* – A leap you could have avoided by doing some research and quoting Price directly. You didn’t even refer to him making such an argument; ergo, all we’re left with is you thinking that his opposition to religion and AGW denialism have a linked cause.

      It is quite convenient that, so far as I know, Richard Carrier has not denied AGW or made any other quacky pronouncements, thus preventing you from making similar leaps of logic in his case. And so we come back to the initial question: why are you attacking the theologian Price, rather than the historian Carrier?

  • Tyrant al-Kalām

    So I think that Jesus likely was an historic person

    Jesus is even a contemporary person, I’ve met a fair share myself in the past few years, mostly from the holy land of mexico, though. Saying that “Jesus was a historic person” is not such a well-defined statement. Was it one Jesus, and if it is roughly based on one jesus, how much of his personality do the gospels reflect? Did he provide more than his name to the myth? Is the historical basis maybe an amalgam of selveral persons, one of whom lend the name.

    • brenda

      @ Tyrant al-Kalām

      Getting confused about who I was talking about is I’d guess your idea of humor. If you are seriously unable to understand whom I was referring to then I think there are larger problems that need attention. ;)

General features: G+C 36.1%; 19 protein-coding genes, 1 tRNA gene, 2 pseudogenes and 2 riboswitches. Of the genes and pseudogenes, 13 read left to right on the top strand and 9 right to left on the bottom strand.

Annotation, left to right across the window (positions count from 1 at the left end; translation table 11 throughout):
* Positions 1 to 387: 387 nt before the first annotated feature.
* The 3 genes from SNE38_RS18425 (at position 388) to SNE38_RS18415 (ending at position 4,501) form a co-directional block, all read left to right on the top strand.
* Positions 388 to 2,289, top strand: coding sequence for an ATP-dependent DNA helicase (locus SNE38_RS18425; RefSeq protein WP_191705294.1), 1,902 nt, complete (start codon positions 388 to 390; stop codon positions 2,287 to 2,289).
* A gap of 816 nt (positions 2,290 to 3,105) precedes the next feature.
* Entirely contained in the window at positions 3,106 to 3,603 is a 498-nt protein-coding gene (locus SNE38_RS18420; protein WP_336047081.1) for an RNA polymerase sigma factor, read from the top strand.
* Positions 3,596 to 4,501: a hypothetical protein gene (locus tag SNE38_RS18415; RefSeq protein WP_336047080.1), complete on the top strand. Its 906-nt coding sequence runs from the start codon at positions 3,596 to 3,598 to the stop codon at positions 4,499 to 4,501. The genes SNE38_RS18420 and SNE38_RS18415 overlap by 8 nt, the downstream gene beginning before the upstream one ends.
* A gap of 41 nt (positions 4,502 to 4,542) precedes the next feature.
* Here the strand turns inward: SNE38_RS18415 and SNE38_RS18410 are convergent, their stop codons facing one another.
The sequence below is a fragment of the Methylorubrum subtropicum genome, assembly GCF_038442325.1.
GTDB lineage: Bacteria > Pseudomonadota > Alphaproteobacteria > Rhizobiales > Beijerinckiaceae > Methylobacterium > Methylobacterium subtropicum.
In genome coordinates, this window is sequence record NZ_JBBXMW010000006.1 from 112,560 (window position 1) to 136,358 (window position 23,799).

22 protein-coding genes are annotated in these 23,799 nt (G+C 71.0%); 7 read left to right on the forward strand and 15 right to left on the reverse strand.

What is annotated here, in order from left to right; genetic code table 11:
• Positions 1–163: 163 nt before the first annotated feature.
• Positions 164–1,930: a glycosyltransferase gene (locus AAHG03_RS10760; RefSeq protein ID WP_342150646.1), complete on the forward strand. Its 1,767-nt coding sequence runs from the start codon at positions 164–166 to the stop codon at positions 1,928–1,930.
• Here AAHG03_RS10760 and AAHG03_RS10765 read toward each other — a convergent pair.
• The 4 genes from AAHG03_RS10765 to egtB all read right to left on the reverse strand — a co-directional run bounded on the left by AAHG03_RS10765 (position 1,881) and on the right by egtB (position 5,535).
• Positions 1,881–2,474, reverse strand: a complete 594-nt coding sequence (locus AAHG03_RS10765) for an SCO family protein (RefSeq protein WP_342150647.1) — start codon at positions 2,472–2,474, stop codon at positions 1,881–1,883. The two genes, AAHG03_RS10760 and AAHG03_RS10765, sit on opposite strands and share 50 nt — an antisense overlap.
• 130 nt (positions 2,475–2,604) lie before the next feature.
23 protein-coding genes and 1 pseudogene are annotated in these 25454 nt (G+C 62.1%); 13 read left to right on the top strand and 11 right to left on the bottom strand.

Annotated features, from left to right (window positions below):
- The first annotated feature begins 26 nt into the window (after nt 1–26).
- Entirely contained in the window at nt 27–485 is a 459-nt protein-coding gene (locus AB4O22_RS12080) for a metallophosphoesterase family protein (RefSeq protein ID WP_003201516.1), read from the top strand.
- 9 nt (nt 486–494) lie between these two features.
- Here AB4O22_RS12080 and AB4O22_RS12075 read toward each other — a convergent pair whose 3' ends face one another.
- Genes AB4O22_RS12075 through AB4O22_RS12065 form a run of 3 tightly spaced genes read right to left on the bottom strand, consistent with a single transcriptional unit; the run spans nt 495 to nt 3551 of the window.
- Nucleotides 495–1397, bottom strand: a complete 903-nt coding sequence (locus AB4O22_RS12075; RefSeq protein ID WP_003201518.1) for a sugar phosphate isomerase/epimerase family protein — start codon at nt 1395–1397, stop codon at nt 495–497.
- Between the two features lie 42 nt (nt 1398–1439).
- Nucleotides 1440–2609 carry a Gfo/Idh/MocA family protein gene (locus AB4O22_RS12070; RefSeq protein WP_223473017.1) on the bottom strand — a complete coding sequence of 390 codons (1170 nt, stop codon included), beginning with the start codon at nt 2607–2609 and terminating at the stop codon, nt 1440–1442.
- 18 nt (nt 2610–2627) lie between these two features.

“Was it one Jesus”?

      Are you one “Tyrant al-Kalām”? Do the texts of *any* historic figure that purport to tell us about their lives accurately reflect them? Is there even such a thing as one authoritative text on anyone’s life? Is *your* own private history maybe an amalgam of several persons who lay claim to the name of “Tyrant al-Kalām”?

      Is the Iliad that we know an accurate portrait of what we would have heard sung about ancient Greek campfires? Is Homer it’s author? Did he even exist? Is it reasonable to assume that Homer was an historical figure who lived and breathed? I think so. I see no reason to doubt the verdict of history that there was such a man.

      Neither do you, do you? I suspect the reason some will not extend that same assumption to religious figures like Jesus is because they begin with a particular world view and then reason their way to their preferred solution.

      I had not even heard of Robert M. Price before but in reading the review I linked to above that criticizes his unprofessional behavior and then learning he is a denialist gives me pause. I have my suspicions but I don’t know. Maybe he’s right, maybe not, who knows? Who cares? Not me. Maybe *no* religious figure ever existed. How would that change anything? Blargh… Is there any topic more tedious? I can’t think of any right now.

    • dblbassbill

      His detailed rebuttals of the josephus passages are always great to listen to. That people take them seriously still makes me shake my head. It would be like believing that Rev. Jerry Falwell believed Joseph smith had actually met an angel who gave him golden tablets. Bob Price has been great to listen to since he was a guest on The Infidel Guy.

    • Tyrant al-Kalām

      @ Tyrant al-Kalām

      Getting confused about who I was talking about is I’d guess your idea of humor. If you are seriously unable to understand whom I was referring to then I think there are larger problems that need attention. ;)

      I don’t see justification for your condescending sarcasm. I was being only semi facetious about the “I’ve met Jesus last year” thing. I wanted to illustrate that it makes only limited sense to talk about the historicity of jesus if all that’s left of the person is his name. It is in my mind a overly simplistic statement.